Emit Fewer Fumes
Choosing water-based stains is more eco-friendly and less hazardous to your health than oil-based options, as they contain fewer volatile organic compounds (VOCs).
Water is the main solvent in water-based stains which allows for easy cleanup. The stain components dissolve in water and can be successfully removed with a simple rinse of soap and water.
Water is a cheap and abundant material, while oil is more expensive. Water-based stains are typically made with pigments that are soluble in water, which also helps to reduce the cost of the stain.
May Not Penetrate as Deeply
Water-based stains are made up of water, which is a polar molecule. This means that it is attracted to water, which makes it difficult for the water in the stain to penetrate the wood’s pores.
Not as Durable in Exterior Applications
Water-based stains may be damaged by sunlight, rain and wind, if not properly formulated with UV absorbers and other protective ingredients.
Could Raise Grain of Wood
Water will cause the grain of the wood to raise because the wood fibers will swell. When the wood fibers swell, they become more visible and the surface of the wood becomes rough. Grain raising is a common problem with water-based stains, and it can be difficult to avoid.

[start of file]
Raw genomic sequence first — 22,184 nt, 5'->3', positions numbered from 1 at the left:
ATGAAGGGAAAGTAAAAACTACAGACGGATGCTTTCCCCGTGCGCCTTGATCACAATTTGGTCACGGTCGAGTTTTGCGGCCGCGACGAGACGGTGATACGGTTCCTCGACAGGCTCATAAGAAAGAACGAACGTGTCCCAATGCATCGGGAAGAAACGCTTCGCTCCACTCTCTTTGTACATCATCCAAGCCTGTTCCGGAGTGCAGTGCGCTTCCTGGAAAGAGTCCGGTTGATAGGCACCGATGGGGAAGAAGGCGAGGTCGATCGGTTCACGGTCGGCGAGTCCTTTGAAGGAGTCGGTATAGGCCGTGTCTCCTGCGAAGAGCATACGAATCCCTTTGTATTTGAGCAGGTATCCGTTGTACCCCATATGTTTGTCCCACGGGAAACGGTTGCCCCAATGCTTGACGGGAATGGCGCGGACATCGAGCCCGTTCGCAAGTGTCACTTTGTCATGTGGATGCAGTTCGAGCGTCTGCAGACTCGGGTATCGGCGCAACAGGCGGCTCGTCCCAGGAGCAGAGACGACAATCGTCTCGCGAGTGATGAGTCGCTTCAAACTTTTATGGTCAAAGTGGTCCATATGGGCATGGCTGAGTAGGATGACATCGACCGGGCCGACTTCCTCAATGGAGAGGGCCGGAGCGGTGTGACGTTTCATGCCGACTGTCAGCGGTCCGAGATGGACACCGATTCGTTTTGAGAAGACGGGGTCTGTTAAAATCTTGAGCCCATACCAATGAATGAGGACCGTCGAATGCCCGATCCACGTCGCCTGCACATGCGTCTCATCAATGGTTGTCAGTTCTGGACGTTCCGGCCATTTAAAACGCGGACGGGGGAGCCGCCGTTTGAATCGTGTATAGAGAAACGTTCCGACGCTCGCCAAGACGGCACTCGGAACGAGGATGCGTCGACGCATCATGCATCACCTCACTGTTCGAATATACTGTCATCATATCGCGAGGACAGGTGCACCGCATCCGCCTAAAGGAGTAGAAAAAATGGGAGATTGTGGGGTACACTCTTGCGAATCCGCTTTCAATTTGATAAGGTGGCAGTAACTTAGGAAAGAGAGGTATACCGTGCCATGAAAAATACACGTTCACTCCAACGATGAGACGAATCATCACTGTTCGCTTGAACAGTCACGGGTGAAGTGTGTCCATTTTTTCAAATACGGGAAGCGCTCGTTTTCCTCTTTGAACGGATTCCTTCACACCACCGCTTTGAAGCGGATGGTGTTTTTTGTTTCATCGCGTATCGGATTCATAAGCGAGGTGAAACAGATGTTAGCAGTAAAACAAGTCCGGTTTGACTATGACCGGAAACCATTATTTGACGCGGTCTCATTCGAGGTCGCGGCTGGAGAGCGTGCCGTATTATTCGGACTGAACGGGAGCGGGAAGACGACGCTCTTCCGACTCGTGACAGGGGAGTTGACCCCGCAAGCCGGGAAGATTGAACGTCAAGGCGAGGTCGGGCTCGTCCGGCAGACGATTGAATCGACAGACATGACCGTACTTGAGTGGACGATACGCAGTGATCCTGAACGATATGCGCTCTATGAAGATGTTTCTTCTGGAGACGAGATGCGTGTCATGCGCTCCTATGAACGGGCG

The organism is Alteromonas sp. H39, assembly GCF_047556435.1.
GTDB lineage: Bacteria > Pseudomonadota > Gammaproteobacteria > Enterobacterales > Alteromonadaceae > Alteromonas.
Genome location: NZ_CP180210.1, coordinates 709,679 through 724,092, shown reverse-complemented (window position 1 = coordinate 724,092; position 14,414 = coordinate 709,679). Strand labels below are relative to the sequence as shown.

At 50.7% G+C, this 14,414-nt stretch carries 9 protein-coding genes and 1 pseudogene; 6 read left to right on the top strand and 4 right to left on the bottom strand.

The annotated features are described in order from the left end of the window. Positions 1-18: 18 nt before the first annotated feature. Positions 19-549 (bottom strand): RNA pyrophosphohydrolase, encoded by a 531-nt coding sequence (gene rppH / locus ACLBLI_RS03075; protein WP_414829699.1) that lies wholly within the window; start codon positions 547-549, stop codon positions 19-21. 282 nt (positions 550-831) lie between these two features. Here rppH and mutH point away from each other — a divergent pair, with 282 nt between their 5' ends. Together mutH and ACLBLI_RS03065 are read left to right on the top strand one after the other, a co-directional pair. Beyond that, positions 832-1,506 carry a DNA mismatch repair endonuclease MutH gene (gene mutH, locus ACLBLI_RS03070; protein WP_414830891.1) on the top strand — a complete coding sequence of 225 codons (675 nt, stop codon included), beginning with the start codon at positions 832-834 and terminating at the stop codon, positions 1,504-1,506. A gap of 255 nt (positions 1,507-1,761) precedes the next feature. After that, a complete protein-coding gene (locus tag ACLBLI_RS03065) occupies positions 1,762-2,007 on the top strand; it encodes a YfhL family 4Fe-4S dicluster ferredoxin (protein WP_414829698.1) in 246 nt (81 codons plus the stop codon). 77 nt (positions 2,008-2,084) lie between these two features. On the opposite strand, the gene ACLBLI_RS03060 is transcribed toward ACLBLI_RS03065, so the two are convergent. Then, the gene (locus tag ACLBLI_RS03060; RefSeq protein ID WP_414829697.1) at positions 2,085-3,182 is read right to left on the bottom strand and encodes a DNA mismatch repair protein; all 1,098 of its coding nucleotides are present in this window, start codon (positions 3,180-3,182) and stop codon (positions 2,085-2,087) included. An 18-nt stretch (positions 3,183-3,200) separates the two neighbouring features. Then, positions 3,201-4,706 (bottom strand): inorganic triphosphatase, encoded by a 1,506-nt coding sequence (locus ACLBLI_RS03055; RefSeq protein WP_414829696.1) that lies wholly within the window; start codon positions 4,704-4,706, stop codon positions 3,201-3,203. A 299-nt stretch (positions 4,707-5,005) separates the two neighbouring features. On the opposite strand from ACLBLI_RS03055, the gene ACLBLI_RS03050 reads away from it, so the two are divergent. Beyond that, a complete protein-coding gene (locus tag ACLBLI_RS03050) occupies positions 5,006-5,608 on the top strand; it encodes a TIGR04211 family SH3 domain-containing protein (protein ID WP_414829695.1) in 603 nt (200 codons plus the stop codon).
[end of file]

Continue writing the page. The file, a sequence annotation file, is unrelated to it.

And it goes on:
How to Choose Between Water and Oil-Based Stains?
Consider the Type of Wood
The porosity of wood affects the finished look of a stain in the following ways:
Porous woods will absorb more stain than non-porous woods.
Porous woods will also tend to show the grain more than non-porous woods.
Non-porous woods will not absorb as much stain, so you can use a heavier coat of stain without worrying about it soaking through.
For example, oak, maple and walnut are not very porous while pine and fir are porous.
Usage — Exterior or Interior
The following factors help determine whether to use an oil-based or water-based stain on an exterior project:
Weather conditions: Water-based stains are more susceptible to damage from sunlight, rain and wind than oil-based stains. If you live in an area with extreme weather conditions, you should use an oil-based stain.
Type of wood: Some woods, such as pine and fir are more prone to rot and mildew than others. These wood products are better protected with an oil-based finish.
Desired finish. Oil-based stains will give you a darker, more opaque finish than water-based stains. If you want your wood to have a natural look, you should use a water-based stain.
The color of the stain you choose can affect the choice between an oil-based stain and a water-based stain. Oil-based stains can be mixed to create a wide range of custom colors.